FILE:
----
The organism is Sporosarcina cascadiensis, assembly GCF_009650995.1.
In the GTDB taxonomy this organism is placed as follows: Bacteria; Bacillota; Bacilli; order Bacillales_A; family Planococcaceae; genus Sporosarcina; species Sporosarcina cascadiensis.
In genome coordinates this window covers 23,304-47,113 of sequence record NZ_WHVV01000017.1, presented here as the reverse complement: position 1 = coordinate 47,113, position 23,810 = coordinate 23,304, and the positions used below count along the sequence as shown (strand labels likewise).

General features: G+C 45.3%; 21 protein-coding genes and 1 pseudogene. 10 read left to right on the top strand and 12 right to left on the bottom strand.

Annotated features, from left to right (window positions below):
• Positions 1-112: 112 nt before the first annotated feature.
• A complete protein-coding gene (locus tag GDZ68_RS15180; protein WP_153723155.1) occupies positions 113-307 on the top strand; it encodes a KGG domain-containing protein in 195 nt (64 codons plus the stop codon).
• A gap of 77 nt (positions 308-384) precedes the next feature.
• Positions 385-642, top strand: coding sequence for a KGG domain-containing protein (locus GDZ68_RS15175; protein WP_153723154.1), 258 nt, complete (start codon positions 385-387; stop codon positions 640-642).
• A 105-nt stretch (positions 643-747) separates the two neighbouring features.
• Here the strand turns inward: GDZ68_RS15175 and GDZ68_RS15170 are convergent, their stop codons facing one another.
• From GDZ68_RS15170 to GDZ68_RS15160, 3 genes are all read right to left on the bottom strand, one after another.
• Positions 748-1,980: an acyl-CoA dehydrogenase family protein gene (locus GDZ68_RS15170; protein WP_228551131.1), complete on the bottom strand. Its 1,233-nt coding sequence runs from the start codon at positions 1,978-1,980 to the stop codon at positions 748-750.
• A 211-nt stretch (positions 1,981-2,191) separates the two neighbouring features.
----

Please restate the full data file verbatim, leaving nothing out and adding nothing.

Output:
The organism is Sporosarcina cascadiensis, assembly GCF_009650995.1.
In the GTDB taxonomy this organism is placed as follows: Bacteria; Bacillota; Bacilli; order Bacillales_A; family Planococcaceae; genus Sporosarcina; species Sporosarcina cascadiensis.
In genome coordinates this window covers 23,304-47,113 of sequence record NZ_WHVV01000017.1, presented here as the reverse complement: position 1 = coordinate 47,113, position 23,810 = coordinate 23,304, and the positions used below count along the sequence as shown (strand labels likewise).

General features: G+C 45.3%; 21 protein-coding genes and 1 pseudogene. 10 read left to right on the top strand and 12 right to left on the bottom strand.

Annotated features, from left to right (window positions below):
• Positions 1-112: 112 nt before the first annotated feature.
• A complete protein-coding gene (locus tag GDZ68_RS15180; protein WP_153723155.1) occupies positions 113-307 on the top strand; it encodes a KGG domain-containing protein in 195 nt (64 codons plus the stop codon).
• A gap of 77 nt (positions 308-384) precedes the next feature.
• Positions 385-642, top strand: coding sequence for a KGG domain-containing protein (locus GDZ68_RS15175; protein WP_153723154.1), 258 nt, complete (start codon positions 385-387; stop codon positions 640-642).
• A 105-nt stretch (positions 643-747) separates the two neighbouring features.
• Here the strand turns inward: GDZ68_RS15175 and GDZ68_RS15170 are convergent, their stop codons facing one another.
• From GDZ68_RS15170 to GDZ68_RS15160, 3 genes are all read right to left on the bottom strand, one after another.
• Positions 748-1,980: an acyl-CoA dehydrogenase family protein gene (locus GDZ68_RS15170; protein WP_228551131.1), complete on the bottom strand. Its 1,233-nt coding sequence runs from the start codon at positions 1,978-1,980 to the stop codon at positions 748-750.
• A 211-nt stretch (positions 1,981-2,191) separates the two neighbouring features.